An era of excellence in 100 years of Matlab High School
It was a sunny spring day on the first day of May in2016, 51 years since I had graduated from a high school. On that day, I was running my 30thmarathon (42.2 km) in Vancouver, Canada. My body was struggling, running on the seemingly endless meandering course along the sea wall. But my mind, surprisingly cleansed and clear from 16 years of running at least one marathon in each continent, was 11000 km away. At Matlab, Bangladesh. It was as though I became a high school boy again, reliving the incidents and praising the personalities from the nineteen-fifties and the sixties ---an 'Era of Remarkable Excellence' --- to which I was fortunate to be a witness and in which I played a small part. The achievements of the high school in that era were remarkable indeed, in view of what Matlab was then --- a rural area inhabited mostly by peasants, fishermen, and small business owners, all tormented by wild monkeys and snakes, and plagued by cholera and typhoid. Talent pool for the school was shallow and finance pool was almost dry. Then came one man! He took charge, like the new chief operating officer of a fledgling company. By virtue of his vision and goal setting, and by dint of his and many of his staff's hard work, the school became a model of educational excellence. The model may sound familiar in modern days. Stunningly, it was developed and implemented six decades ago. And not in a company in the Western world, rather in a resource-restricted village school at Matlab. Matlab story is not only of educational excellence, it is of a philosophy of management; of applying psychology and placebo effect in motivating and treating health issues, long before they were discovered and implemented in the Western world; of doing more with less; and of promoting peaceful co-existence. There is a lesson or two in it for all readers: alumni, current and future students, teachers, and educators, at any level and anywhere.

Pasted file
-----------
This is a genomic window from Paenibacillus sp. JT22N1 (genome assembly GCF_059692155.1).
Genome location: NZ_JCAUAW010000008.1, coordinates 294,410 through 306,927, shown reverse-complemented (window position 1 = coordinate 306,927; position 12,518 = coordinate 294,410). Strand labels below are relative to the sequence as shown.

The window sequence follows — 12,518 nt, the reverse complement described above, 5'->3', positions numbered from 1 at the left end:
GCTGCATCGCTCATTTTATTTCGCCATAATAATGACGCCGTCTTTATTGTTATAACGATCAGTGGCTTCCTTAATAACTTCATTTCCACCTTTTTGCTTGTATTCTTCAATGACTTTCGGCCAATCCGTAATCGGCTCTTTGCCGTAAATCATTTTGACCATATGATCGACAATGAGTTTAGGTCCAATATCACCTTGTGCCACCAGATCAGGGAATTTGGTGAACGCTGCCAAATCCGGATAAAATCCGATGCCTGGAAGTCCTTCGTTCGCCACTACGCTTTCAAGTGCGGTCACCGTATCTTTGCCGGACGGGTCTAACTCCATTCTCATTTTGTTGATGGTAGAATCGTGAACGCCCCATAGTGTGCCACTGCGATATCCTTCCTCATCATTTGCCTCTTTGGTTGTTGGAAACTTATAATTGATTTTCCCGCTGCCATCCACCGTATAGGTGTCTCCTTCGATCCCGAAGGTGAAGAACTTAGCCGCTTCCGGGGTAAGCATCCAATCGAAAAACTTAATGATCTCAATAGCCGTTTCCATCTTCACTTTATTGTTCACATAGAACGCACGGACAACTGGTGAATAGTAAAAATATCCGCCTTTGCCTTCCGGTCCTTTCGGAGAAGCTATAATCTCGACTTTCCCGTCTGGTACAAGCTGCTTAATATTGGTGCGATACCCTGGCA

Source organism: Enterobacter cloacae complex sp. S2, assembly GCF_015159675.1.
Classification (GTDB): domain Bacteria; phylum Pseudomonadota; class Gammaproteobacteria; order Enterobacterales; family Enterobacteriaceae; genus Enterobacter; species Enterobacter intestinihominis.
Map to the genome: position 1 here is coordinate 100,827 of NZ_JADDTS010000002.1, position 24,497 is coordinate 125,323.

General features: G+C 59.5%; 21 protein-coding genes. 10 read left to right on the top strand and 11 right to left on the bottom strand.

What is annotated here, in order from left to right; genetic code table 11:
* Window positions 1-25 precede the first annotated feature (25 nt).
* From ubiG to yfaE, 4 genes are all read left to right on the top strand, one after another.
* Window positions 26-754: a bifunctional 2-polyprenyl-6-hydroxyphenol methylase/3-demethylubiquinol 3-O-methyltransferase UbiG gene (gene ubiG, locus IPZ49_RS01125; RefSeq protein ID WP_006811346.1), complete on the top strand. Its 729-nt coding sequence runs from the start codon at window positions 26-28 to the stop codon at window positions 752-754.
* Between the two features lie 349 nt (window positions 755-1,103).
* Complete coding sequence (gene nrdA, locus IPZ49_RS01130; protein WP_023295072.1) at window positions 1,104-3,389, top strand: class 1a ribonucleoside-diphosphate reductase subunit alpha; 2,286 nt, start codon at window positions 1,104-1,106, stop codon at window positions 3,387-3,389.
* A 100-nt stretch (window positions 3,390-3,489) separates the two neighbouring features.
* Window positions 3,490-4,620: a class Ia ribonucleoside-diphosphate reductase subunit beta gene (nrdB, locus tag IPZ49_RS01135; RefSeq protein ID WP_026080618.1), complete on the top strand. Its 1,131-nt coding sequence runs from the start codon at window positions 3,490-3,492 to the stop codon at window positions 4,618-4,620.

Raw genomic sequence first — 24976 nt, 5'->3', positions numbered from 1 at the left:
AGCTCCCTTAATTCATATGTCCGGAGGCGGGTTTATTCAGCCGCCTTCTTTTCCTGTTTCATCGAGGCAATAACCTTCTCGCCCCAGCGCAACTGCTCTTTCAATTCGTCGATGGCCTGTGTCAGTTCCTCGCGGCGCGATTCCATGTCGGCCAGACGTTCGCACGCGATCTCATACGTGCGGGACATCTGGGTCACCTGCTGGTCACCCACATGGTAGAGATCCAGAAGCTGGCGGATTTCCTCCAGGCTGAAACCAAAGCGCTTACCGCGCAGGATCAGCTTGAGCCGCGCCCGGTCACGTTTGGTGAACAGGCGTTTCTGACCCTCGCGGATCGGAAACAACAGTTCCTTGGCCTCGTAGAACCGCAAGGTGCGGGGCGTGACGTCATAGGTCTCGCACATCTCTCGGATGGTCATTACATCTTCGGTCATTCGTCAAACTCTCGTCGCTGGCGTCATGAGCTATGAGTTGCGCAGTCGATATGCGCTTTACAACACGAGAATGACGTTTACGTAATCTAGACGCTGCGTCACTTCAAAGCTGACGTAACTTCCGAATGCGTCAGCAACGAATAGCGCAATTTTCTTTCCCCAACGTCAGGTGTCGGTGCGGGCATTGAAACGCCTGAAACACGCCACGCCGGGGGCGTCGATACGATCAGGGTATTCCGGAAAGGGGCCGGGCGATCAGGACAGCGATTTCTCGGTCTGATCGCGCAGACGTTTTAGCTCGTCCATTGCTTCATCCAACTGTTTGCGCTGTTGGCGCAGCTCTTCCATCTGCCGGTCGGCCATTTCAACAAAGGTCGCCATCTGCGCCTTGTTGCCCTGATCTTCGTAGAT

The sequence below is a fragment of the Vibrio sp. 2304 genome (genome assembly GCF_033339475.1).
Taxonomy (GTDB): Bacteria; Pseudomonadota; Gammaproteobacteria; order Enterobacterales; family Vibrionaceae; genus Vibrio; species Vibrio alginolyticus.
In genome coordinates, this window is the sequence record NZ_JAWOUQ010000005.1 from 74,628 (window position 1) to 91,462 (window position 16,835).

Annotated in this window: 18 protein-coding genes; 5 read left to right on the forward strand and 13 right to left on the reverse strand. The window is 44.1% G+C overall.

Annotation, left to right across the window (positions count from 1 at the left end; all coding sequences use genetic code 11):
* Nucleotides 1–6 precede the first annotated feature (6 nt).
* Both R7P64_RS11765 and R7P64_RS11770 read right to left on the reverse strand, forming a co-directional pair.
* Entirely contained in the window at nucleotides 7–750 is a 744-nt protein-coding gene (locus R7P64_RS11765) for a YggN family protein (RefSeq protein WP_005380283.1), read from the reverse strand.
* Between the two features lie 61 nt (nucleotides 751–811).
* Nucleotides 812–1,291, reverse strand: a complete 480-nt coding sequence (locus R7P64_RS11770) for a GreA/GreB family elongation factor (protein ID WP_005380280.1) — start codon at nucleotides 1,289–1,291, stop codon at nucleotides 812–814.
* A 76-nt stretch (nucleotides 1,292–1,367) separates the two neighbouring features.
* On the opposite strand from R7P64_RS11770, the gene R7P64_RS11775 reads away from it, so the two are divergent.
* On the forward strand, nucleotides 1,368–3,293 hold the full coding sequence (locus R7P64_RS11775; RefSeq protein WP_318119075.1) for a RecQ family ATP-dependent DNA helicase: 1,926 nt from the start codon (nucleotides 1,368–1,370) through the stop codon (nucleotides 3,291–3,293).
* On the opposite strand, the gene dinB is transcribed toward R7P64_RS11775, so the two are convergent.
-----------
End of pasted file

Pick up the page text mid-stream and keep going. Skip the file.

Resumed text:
While running and, with each stride, becoming more and more confident of finishing Vancouver, I was already planning for the future. I decided to make a dedication of my next marathon to the following institution and its five luminaries (the number later increased by one, based on the feedback from two distinguished alumni) from that star-studded epoch: